The Oscar coronation for Barry Jenkins’ “Moonlight” proved one of the Academy Awards’ oddest moments.
Four years ago, Warren Beatty and Faye Dunaway incorrectly announced “La La Land” as the night’s big winner before the envelope with the real winner emerged.
Now, Jenkins is tackling one of the most incendiary topics in American history — slavery — courtesy of “The Underground Railroad.” He delivered a deeply political prologue to the series, debuting May 14 on Amazon Prime.
Here’s the official description of the 10-episode series from Amazon’s PR team:
From Academy Award® winner Barry Jenkins and based on the Pulitzer Prize winning novel by Colson Whitehead, The Underground Railroad chronicles Cora Randall’s (newcomer Thuso Mbedu) desperate bid for freedom in the antebellum South. After escaping a Georgia plantation for the rumored Underground Railroad, Cora discovers no mere metaphor, but an actual railroad full of engineers and conductors, and a secret network of tracks and tunnels beneath the Southern soil.
Jenkins is both the series showrunner and director of all 10 installments. He shared a personal, political statement about the project via Amazon’s press team, touching on former President Donald Trump, the historically inaccurate “1619 Project” and slavery reparations.
As a student in this country educated in the public institutions created by the nation to educate and form its citizens, the imagery I speak of, if presented at all, is abridged, amended, curtailed and coded to protect the legacy that leads to the siren call of “making America great again.” Throughout my schooling in this country, if the topic of slavery was broached at all it was done so pithily, shoddily and, heinously, solely from January 15th to February 28th.
I’ve asked myself, who does this serve? The people clinging to States rights and monuments to men who fought to preserve the enslavement of my ancestors? For decades, the fight to correct the American historical narrative and create a more truthful history has been waged within the halls of academia and in the pages of literary works and journalistic periodicals….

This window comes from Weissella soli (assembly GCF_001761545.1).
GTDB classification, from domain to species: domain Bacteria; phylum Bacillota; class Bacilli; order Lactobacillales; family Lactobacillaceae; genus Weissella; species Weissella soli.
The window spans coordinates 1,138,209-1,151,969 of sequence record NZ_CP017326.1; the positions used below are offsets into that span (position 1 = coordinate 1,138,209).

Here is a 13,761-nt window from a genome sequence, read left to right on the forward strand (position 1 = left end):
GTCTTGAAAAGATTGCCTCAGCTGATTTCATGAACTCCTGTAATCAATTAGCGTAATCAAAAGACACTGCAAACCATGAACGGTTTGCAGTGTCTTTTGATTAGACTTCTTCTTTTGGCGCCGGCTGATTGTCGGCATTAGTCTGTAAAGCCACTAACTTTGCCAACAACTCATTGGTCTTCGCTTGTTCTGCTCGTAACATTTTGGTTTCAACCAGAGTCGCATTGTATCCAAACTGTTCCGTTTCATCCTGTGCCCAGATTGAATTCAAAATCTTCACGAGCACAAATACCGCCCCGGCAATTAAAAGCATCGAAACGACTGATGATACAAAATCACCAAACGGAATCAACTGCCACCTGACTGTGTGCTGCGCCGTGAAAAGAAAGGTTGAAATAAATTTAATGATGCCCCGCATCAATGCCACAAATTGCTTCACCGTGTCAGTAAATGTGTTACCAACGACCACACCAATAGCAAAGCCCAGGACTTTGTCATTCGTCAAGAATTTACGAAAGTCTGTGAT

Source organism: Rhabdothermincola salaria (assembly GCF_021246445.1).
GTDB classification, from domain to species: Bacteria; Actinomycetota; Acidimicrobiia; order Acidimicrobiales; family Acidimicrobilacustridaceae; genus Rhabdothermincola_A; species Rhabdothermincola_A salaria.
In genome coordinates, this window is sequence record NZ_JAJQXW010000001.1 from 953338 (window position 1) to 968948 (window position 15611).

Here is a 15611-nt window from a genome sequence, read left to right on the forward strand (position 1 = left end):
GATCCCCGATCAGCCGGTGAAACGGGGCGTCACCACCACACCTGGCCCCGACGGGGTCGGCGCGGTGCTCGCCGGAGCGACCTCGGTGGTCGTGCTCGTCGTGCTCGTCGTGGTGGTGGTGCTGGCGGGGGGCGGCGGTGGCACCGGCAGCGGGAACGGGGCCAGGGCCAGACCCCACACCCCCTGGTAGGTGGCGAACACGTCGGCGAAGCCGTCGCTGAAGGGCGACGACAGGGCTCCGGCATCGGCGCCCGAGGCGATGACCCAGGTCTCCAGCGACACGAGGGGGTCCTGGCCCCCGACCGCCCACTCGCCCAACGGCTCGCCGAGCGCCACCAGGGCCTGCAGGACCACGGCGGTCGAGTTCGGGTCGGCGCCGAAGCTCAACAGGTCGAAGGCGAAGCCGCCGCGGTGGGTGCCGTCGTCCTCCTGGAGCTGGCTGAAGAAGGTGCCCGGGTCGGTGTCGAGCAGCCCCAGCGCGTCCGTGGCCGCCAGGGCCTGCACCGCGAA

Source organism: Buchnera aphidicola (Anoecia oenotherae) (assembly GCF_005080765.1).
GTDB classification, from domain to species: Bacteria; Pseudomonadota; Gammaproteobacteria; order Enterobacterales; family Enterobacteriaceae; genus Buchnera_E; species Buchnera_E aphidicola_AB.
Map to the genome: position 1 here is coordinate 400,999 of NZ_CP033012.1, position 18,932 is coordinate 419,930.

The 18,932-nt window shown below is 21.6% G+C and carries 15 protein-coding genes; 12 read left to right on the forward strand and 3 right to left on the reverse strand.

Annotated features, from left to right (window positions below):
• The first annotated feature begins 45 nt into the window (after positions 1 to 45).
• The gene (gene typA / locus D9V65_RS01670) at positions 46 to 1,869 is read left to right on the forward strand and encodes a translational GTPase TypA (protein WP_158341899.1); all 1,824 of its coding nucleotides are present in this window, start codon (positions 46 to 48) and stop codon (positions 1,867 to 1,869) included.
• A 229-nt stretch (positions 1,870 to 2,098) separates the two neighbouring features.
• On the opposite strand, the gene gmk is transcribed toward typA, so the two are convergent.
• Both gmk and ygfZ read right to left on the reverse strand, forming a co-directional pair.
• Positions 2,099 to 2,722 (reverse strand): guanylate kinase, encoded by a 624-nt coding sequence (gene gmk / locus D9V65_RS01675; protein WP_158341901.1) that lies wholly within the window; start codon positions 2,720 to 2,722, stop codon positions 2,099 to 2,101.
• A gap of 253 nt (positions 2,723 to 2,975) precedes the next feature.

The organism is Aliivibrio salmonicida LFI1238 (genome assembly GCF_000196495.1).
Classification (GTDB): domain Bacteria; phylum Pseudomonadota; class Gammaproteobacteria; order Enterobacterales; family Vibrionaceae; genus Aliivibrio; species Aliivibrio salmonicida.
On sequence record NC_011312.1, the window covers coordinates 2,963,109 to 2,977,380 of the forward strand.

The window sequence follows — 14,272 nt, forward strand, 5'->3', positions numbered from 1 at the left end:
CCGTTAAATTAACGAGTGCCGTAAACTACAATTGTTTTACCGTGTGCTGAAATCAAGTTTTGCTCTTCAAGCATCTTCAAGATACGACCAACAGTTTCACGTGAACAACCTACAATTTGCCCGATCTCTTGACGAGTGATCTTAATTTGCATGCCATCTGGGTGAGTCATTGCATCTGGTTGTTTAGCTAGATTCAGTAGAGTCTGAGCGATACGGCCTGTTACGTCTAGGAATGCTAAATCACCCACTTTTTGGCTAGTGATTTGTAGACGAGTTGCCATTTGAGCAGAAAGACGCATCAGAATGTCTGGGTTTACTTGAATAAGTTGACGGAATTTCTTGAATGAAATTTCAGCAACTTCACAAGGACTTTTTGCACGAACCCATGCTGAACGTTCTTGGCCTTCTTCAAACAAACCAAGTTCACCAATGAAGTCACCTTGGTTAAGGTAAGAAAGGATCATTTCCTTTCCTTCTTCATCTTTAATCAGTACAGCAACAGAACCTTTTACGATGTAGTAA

In 2019, Nikole Hannah-Jones launched The 1619 Project on the 400th anniversary of the first enslaved Africans’ arrival on our nation’s shores, a sweeping (and ongoing) endeavor that fills in redacted cavities of our historical record.
Jenkins appears to promote reparations for black Americans in part of his statement along with another assault against Trump … without actually using the 45th president’s name.
As a nation, we are watching far more than we are reading. Despite the abundance of thorough, engrossing and illuminating work composed on the subject of American slavery by academics and journalists alike, the subject of reparations for the descendants of enslaved people has never been given due process and the slogan “Make America Great Again” both catapulted a trickster into the White House and emboldened his acolytes to wave the flag of the Confederacy in the halls of Congress and erect a hangman’s noose on the steps of the nation’s capital. If not now, when? When will it be appropriate to unravel the myth of American exceptionalism perpetrated through the manipulation of history and language by wielding a more truthful presentation of history through clear and unflinching language?
Jenkins previously slammed President Trump during a 2019 National Board of Review ceremony, cursing him out while accepting honors for his film, “If Beale Street Could Talk.”